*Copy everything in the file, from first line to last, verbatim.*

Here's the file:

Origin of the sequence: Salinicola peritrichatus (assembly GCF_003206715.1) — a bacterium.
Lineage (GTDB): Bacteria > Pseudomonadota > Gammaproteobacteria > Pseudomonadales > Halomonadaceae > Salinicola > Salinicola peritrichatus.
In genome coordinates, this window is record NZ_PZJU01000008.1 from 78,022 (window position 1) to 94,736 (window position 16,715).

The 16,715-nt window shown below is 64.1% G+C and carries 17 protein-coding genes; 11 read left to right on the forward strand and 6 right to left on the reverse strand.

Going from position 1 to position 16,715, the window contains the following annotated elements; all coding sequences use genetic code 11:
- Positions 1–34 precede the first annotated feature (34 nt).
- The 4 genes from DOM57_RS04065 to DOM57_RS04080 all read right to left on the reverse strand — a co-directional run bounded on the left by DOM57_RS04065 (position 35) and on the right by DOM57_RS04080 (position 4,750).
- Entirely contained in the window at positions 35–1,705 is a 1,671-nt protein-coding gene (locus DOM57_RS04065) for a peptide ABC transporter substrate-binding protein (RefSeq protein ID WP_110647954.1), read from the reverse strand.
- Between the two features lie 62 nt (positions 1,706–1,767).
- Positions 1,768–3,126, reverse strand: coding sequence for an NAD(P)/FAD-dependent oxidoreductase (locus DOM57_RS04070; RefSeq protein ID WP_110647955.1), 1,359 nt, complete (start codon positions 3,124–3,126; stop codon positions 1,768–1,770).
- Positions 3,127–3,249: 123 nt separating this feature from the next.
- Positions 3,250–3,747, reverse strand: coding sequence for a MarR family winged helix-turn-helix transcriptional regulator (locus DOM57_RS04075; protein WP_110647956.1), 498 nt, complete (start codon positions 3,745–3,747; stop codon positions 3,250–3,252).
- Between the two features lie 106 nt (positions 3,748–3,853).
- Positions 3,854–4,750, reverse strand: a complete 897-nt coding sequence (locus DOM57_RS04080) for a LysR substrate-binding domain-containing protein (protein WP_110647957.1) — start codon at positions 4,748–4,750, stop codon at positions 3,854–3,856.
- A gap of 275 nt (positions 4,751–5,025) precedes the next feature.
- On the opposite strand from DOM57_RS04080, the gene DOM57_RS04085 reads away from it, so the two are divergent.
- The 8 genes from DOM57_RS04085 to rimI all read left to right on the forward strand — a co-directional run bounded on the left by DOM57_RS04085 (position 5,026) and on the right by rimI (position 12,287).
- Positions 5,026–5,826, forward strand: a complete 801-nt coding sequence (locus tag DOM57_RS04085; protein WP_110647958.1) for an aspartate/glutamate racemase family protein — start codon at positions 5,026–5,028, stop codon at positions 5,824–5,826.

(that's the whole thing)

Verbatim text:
Origin of the sequence: Salinicola peritrichatus (assembly GCF_003206715.1) — a bacterium.
Lineage (GTDB): Bacteria > Pseudomonadota > Gammaproteobacteria > Pseudomonadales > Halomonadaceae > Salinicola > Salinicola peritrichatus.
In genome coordinates, this window is record NZ_PZJU01000008.1 from 78,022 (window position 1) to 94,736 (window position 16,715).

The 16,715-nt window shown below is 64.1% G+C and carries 17 protein-coding genes; 11 read left to right on the forward strand and 6 right to left on the reverse strand.

Going from position 1 to position 16,715, the window contains the following annotated elements; all coding sequences use genetic code 11:
- Positions 1–34 precede the first annotated feature (34 nt).
- The 4 genes from DOM57_RS04065 to DOM57_RS04080 all read right to left on the reverse strand — a co-directional run bounded on the left by DOM57_RS04065 (position 35) and on the right by DOM57_RS04080 (position 4,750).
- Entirely contained in the window at positions 35–1,705 is a 1,671-nt protein-coding gene (locus DOM57_RS04065) for a peptide ABC transporter substrate-binding protein (RefSeq protein ID WP_110647954.1), read from the reverse strand.
- Between the two features lie 62 nt (positions 1,706–1,767).
- Positions 1,768–3,126, reverse strand: coding sequence for an NAD(P)/FAD-dependent oxidoreductase (locus DOM57_RS04070; RefSeq protein ID WP_110647955.1), 1,359 nt, complete (start codon positions 3,124–3,126; stop codon positions 1,768–1,770).
- Positions 3,127–3,249: 123 nt separating this feature from the next.
- Positions 3,250–3,747, reverse strand: coding sequence for a MarR family winged helix-turn-helix transcriptional regulator (locus DOM57_RS04075; protein WP_110647956.1), 498 nt, complete (start codon positions 3,745–3,747; stop codon positions 3,250–3,252).
- Between the two features lie 106 nt (positions 3,748–3,853).
- Positions 3,854–4,750, reverse strand: a complete 897-nt coding sequence (locus DOM57_RS04080) for a LysR substrate-binding domain-containing protein (protein WP_110647957.1) — start codon at positions 4,748–4,750, stop codon at positions 3,854–3,856.
- A gap of 275 nt (positions 4,751–5,025) precedes the next feature.
- On the opposite strand from DOM57_RS04080, the gene DOM57_RS04085 reads away from it, so the two are divergent.
- The 8 genes from DOM57_RS04085 to rimI all read left to right on the forward strand — a co-directional run bounded on the left by DOM57_RS04085 (position 5,026) and on the right by rimI (position 12,287).
- Positions 5,026–5,826, forward strand: a complete 801-nt coding sequence (locus tag DOM57_RS04085; protein WP_110647958.1) for an aspartate/glutamate racemase family protein — start codon at positions 5,026–5,028, stop codon at positions 5,824–5,826.